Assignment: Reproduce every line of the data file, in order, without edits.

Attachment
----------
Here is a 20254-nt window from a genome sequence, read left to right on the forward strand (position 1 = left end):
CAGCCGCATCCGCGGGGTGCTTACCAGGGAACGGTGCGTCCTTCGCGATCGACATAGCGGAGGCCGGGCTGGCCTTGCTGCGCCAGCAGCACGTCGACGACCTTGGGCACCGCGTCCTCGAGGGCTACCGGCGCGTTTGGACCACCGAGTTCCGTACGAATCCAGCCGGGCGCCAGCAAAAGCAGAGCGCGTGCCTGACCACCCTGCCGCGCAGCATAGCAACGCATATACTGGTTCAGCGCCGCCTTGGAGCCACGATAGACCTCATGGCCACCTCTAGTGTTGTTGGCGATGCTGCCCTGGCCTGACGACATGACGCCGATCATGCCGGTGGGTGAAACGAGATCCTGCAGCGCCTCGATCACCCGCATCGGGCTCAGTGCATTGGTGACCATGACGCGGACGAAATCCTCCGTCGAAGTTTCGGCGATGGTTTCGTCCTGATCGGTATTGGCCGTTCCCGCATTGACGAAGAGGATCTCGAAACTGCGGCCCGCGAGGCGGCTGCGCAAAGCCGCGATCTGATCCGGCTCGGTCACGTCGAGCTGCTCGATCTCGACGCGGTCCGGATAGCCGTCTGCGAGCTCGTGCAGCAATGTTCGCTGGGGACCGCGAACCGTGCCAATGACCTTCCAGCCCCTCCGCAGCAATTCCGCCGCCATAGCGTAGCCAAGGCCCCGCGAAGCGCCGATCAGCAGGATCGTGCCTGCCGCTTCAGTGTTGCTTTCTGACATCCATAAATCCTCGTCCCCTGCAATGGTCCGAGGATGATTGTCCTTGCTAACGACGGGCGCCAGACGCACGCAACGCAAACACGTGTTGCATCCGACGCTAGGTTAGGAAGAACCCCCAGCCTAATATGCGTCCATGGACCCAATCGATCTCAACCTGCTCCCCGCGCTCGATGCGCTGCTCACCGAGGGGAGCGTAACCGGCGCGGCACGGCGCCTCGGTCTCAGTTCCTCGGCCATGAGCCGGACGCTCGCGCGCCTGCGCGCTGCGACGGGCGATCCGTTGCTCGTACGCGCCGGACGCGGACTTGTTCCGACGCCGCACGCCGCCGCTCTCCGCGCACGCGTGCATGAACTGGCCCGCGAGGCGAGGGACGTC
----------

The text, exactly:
Here is a 20254-nt window from a genome sequence, read left to right on the forward strand (position 1 = left end):
CAGCCGCATCCGCGGGGTGCTTACCAGGGAACGGTGCGTCCTTCGCGATCGACATAGCGGAGGCCGGGCTGGCCTTGCTGCGCCAGCAGCACGTCGACGACCTTGGGCACCGCGTCCTCGAGGGCTACCGGCGCGTTTGGACCACCGAGTTCCGTACGAATCCAGCCGGGCGCCAGCAAAAGCAGAGCGCGTGCCTGACCACCCTGCCGCGCAGCATAGCAACGCATATACTGGTTCAGCGCCGCCTTGGAGCCACGATAGACCTCATGGCCACCTCTAGTGTTGTTGGCGATGCTGCCCTGGCCTGACGACATGACGCCGATCATGCCGGTGGGTGAAACGAGATCCTGCAGCGCCTCGATCACCCGCATCGGGCTCAGTGCATTGGTGACCATGACGCGGACGAAATCCTCCGTCGAAGTTTCGGCGATGGTTTCGTCCTGATCGGTATTGGCCGTTCCCGCATTGACGAAGAGGATCTCGAAACTGCGGCCCGCGAGGCGGCTGCGCAAAGCCGCGATCTGATCCGGCTCGGTCACGTCGAGCTGCTCGATCTCGACGCGGTCCGGATAGCCGTCTGCGAGCTCGTGCAGCAATGTTCGCTGGGGACCGCGAACCGTGCCAATGACCTTCCAGCCCCTCCGCAGCAATTCCGCCGCCATAGCGTAGCCAAGGCCCCGCGAAGCGCCGATCAGCAGGATCGTGCCTGCCGCTTCAGTGTTGCTTTCTGACATCCATAAATCCTCGTCCCCTGCAATGGTCCGAGGATGATTGTCCTTGCTAACGACGGGCGCCAGACGCACGCAACGCAAACACGTGTTGCATCCGACGCTAGGTTAGGAAGAACCCCCAGCCTAATATGCGTCCATGGACCCAATCGATCTCAACCTGCTCCCCGCGCTCGATGCGCTGCTCACCGAGGGGAGCGTAACCGGCGCGGCACGGCGCCTCGGTCTCAGTTCCTCGGCCATGAGCCGGACGCTCGCGCGCCTGCGCGCTGCGACGGGCGATCCGTTGCTCGTACGCGCCGGACGCGGACTTGTTCCGACGCCGCACGCCGCCGCTCTCCGCGCACGCGTGCATGAACTGGCCCGCGAGGCGAGGGACGTC